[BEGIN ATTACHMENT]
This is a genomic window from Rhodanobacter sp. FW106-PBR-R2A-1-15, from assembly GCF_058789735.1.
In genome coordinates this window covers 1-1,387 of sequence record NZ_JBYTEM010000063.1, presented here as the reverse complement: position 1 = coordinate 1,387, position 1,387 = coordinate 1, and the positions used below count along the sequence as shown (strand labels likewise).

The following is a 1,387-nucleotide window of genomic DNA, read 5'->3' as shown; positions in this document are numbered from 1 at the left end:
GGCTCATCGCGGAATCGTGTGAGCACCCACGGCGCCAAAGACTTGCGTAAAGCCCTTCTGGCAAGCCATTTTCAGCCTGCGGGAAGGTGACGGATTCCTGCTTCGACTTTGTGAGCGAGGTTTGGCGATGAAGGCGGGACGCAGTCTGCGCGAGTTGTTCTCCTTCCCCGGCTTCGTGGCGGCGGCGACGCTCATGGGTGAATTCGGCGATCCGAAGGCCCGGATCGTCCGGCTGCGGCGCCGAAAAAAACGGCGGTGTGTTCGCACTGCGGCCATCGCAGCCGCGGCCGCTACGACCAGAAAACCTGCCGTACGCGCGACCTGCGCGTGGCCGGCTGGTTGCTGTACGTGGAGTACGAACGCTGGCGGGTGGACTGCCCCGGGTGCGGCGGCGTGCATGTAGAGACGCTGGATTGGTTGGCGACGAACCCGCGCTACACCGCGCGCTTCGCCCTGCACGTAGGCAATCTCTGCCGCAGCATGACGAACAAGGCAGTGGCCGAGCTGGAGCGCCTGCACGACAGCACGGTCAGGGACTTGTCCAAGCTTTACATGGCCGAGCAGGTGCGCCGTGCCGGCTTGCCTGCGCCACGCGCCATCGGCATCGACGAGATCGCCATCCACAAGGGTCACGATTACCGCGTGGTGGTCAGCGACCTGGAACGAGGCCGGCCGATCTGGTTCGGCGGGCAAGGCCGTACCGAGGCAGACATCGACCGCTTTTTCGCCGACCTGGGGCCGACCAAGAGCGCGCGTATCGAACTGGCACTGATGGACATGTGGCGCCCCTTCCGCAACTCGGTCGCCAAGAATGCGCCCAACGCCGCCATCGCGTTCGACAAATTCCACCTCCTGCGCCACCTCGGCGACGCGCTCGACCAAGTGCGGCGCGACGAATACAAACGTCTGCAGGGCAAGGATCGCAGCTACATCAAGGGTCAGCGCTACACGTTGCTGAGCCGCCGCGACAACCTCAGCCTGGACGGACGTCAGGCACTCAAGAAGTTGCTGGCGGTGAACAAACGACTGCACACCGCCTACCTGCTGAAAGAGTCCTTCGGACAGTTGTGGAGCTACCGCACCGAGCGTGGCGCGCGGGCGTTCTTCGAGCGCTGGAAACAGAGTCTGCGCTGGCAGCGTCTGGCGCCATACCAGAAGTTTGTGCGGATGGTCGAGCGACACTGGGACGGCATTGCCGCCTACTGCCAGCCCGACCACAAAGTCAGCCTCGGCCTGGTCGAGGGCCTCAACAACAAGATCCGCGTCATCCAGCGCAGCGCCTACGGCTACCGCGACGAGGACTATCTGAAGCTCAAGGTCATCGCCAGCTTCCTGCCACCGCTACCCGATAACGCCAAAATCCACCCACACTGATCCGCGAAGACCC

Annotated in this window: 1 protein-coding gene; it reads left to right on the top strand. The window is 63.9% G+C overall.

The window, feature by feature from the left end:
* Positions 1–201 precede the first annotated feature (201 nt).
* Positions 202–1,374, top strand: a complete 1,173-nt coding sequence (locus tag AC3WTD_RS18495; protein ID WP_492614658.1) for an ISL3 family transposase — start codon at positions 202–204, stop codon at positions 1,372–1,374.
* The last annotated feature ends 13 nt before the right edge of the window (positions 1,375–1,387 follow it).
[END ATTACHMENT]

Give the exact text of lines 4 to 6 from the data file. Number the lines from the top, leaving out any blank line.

GGCTCATCGCGGAATCGTGTGAGCACCCACGGCGCCAAAGACTTGCGTAAAGCCCTTCTGGCAAGCCATTTTCAGCCTGCGGGAAGGTGACGGATTCCTGCTTCGACTTTGTGAGCGAGGTTTGGCGATGAAGGCGGGACGCAGTCTGCGCGAGTTGTTCTCCTTCCCCGGCTTCGTGGCGGCGGCGACGCTCATGGGTGAATTCGGCGATCCGAAGGCCCGGATCGTCCGGCTGCGGCGCCGAAAAAAACGGCGGTGTGTTCGCACTGCGGCCATCGCAGCCGCGGCCGCTACGACCAGAAAACCTGCCGTACGCGCGACCTGCGCGTGGCCGGCTGGTTGCTGTACGTGGAGTACGAACGCTGGCGGGTGGACTGCCCCGGGTGCGGCGGCGTGCATGTAGAGACGCTGGATTGGTTGGCGACGAACCCGCGCTACACCGCGCGCTTCGCCCTGCACGTAGGCAATCTCTGCCGCAGCATGACGAACAAGGCAGTGGCCGAGCTGGAGCGCCTGCACGACAGCACGGTCAGGGACTTGTCCAAGCTTTACATGGCCGAGCAGGTGCGCCGTGCCGGCTTGCCTGCGCCACGCGCCATCGGCATCGACGAGATCGCCATCCACAAGGGTCACGATTACCGCGTGGTGGTCAGCGACCTGGAACGAGGCCGGCCGATCTGGTTCGGCGGGCAAGGCCGTACCGAGGCAGACATCGACCGCTTTTTCGCCGACCTGGGGCCGACCAAGAGCGCGCGTATCGAACTGGCACTGATGGACATGTGGCGCCCCTTCCGCAACTCGGTCGCCAAGAATGCGCCCAACGCCGCCATCGCGTTCGACAAATTCCACCTCCTGCGCCACCTCGGCGACGCGCTCGACCAAGTGCGGCGCGACGAATACAAACGTCTGCAGGGCAAGGATCGCAGCTACATCAAGGGTCAGCGCTACACGTTGCTGAGCCGCCGCGACAACCTCAGCCTGGACGGACGTCAGGCACTCAAGAAGTTGCTGGCGGTGAACAAACGACTGCACACCGCCTACCTGCTGAAAGAGTCCTTCGGACAGTTGTGGAGCTACCGCACCGAGCGTGGCGCGCGGGCGTTCTTCGAGCGCTGGAAACAGAGTCTGCGCTGGCAGCGTCTGGCGCCATACCAGAAGTTTGTGCGGATGGTCGAGCGACACTGGGACGGCATTGCCGCCTACTGCCAGCCCGACCACAAAGTCAGCCTCGGCCTGGTCGAGGGCCTCAACAACAAGATCCGCGTCATCCAGCGCAGCGCCTACGGCTACCGCGACGAGGACTATCTGAAGCTCAAGGTCATCGCCAGCTTCCTGCCACCGCTACCCGATAACGCCAAAATCCACCCACACTGATCCGCGAAGACCC

Annotated in this window: 1 protein-coding gene; it reads left to right on the top strand. The window is 63.9% G+C overall.

The window, feature by feature from the left end: